Wednesday, July 21, 2010

News and Notes: Wednesday Edition

Below, some news and notes...
  • With all of the internet buzz generated about Jeremy Lin's potential signing with an NBA team (heavy emphasis on the word "potential"), the blog, "Lakers On Fire" writes:
[Lin] would still be a longshot to make the final roster, but it would be great for the Lakers to take a look at a developmental point guard finally. I just wish they hadn’t chosen someone from Harvard. As a Cornell grad, I can assure you that Harvard sucks… hard. Maybe we could give sharp-shooting Big Red alumnus Ryan Wittman a look instead? By the way, how slow is the news cycle right now that Jeremy Lin is actually some of the biggest Lakers news out there.
  • Speaking of Lin, an often overlooked fact. He was recruited to Harvard and initially coached by Frank Sullivan, Tommy Amaker's predecessor. Important to give the credit where the credit is due. Additionally, with all the talk about Cornell's senior class graduating, one has to wonder just how badly Harvard will miss Lin next season.

23 comments:

Anonymous said...

I thought Lin's signing to the Warriors was a done deal. Wittman, Foote, & Dale will always have been the best players in the Ivy for the group that graduated 2010, but I am not a fan of the above post. It sounds bitter. Lin should simply be congratulated; these attempts at contracts were not a competition and do not detract from Cornell Class of 2010's greatness. The only part of the whole thing what was a competition was the conference, and we won that. Unless you belong to the Calipari school of "we signed the most players so this is the greatest day in history".

Anonymous said...

"heavy emphasis on 'potential'..."

yeah, its not going to happen - especially since player of the year W(h)ittman doesnt get signed.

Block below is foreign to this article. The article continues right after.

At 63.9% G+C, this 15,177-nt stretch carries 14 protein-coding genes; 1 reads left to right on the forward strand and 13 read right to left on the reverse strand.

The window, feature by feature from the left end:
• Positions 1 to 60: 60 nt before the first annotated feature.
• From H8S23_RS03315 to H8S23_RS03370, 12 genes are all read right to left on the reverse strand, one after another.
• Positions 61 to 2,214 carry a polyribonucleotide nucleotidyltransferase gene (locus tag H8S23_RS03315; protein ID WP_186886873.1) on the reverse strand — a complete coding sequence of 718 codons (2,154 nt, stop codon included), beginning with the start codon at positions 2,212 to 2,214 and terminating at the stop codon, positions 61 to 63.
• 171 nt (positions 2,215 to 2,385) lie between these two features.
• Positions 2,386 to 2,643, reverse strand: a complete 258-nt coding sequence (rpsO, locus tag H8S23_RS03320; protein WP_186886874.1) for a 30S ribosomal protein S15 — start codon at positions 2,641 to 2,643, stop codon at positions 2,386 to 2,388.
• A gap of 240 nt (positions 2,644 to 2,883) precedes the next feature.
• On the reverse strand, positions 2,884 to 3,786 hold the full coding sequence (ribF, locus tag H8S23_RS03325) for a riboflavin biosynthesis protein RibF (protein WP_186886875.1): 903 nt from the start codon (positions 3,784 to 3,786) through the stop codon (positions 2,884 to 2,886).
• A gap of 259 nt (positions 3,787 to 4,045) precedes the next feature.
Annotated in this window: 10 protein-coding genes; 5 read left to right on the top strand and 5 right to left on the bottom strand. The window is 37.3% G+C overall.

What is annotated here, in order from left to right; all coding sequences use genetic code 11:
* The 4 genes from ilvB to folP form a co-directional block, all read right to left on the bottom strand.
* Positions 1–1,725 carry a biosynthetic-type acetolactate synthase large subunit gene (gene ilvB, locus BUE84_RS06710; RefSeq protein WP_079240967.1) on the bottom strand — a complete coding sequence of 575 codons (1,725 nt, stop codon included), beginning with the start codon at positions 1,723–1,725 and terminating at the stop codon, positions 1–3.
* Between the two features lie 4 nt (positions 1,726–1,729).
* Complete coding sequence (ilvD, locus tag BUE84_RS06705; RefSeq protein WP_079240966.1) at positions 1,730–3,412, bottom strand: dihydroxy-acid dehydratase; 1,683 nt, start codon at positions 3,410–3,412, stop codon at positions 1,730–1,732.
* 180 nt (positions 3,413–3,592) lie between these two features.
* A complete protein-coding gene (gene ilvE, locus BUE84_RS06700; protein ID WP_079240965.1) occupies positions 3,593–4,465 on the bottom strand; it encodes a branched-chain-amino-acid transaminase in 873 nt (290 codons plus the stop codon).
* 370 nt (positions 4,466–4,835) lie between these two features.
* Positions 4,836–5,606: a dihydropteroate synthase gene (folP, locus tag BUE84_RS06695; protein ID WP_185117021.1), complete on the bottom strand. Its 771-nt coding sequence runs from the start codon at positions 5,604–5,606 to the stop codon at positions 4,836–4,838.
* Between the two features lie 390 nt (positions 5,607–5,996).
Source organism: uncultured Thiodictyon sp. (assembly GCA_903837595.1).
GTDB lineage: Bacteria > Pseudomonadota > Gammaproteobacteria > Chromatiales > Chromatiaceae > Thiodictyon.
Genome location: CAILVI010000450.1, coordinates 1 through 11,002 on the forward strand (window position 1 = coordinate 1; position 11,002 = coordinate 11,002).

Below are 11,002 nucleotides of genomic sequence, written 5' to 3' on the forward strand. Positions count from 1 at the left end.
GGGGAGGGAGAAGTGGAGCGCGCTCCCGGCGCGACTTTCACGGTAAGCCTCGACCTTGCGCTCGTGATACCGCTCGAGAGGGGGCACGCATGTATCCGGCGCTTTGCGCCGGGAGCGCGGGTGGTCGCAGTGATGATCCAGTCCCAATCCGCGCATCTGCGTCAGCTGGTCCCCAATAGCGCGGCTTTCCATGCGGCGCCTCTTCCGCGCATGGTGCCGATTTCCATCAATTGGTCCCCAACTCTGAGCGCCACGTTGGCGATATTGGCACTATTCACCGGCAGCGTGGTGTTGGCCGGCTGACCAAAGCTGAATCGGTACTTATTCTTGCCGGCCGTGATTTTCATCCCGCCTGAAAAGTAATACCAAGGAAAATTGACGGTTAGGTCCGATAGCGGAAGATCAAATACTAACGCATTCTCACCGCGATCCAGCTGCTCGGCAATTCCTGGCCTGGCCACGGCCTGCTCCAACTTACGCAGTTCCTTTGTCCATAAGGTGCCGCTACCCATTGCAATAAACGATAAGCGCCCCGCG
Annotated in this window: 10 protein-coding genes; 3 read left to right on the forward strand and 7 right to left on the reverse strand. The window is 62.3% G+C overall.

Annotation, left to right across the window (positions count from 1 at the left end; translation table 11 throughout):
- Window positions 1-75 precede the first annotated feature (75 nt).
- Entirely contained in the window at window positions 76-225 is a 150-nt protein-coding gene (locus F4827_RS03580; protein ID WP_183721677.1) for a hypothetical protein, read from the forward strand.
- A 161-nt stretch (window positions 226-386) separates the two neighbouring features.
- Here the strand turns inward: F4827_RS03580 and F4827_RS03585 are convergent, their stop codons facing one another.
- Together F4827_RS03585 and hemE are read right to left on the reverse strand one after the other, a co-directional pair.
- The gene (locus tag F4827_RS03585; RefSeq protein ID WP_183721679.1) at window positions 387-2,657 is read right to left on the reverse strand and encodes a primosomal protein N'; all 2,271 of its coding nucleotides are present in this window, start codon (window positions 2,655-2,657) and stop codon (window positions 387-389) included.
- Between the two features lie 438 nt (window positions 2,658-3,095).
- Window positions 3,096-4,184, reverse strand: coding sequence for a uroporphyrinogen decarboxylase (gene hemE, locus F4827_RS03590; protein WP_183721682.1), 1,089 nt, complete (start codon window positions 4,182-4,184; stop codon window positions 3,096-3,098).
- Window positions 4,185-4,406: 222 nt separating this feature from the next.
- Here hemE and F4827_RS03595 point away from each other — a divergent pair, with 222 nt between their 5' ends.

Then again, harvard won't be very good next year without him.

See what I did there?

Former Lin Hater said...

I agree...I hated Lin while being a student at Cornell and loved rooting against him, but I've been following him all through summer league and am happy, if not excited, to see him succeed. It's great that he has choices, and we could potentially see him playing some minutes in the NBA. And, in no way does it detract from the players we even more want to see succeed (and they will) from Cornell.

Anonymous said...

Lin's success proves that Harvard had more talented players and more talented team. Cornell's run was more due to luck, than talent. They did not have to face a healthy Harvard, which essentially assured them of another Ivy championship. A healthy Harvard squad would have won.

The Cornell Basketball Blog said...

"Lin's success proves that Harvard had more talented players and more talented team. Cornell's run was more due to luck, than talent. They did not have to face a healthy Harvard, which essentially assured them of another Ivy championship. A healthy Harvard squad would have won."

SOME COMMENTS JUST DON'T EVEN WARRANT A SUBSTANTIVE RESPONSE. ENJOY YOUR STAY ON FANTASY ISLAND.

Anonymous said...

The word 'hate' gets on my nerves. I'm a Cornell fan and I didn't hate Lin and I'm more interested in whether or not Max Groebe is improving his ball handling skills this summer. I don't think any fan who was really immersed in what the team was accomplishing or is thinking about how they'll do next year has time to hate anybody.

BTW is Josh Figini the only person doing basketball-related stuff this summer? I'm displeased.

Anonymous said...

Frankly I'm rather tired of the "We would've won if we were healthy" excuse. (First of all, you're just speculating. Cornell's performance against teams like Kansas, Temple, and Wisconsin, plus Cornell's record-setting number of wins this season, say enough about that team's excellence. But back to the pathetic "injuries" excuse.) At some point, the fact that too many people on your team are injured begins to say something about your coaching & conditioning. And the fact that your team implodes due to a few injuries begins to say something about your depth.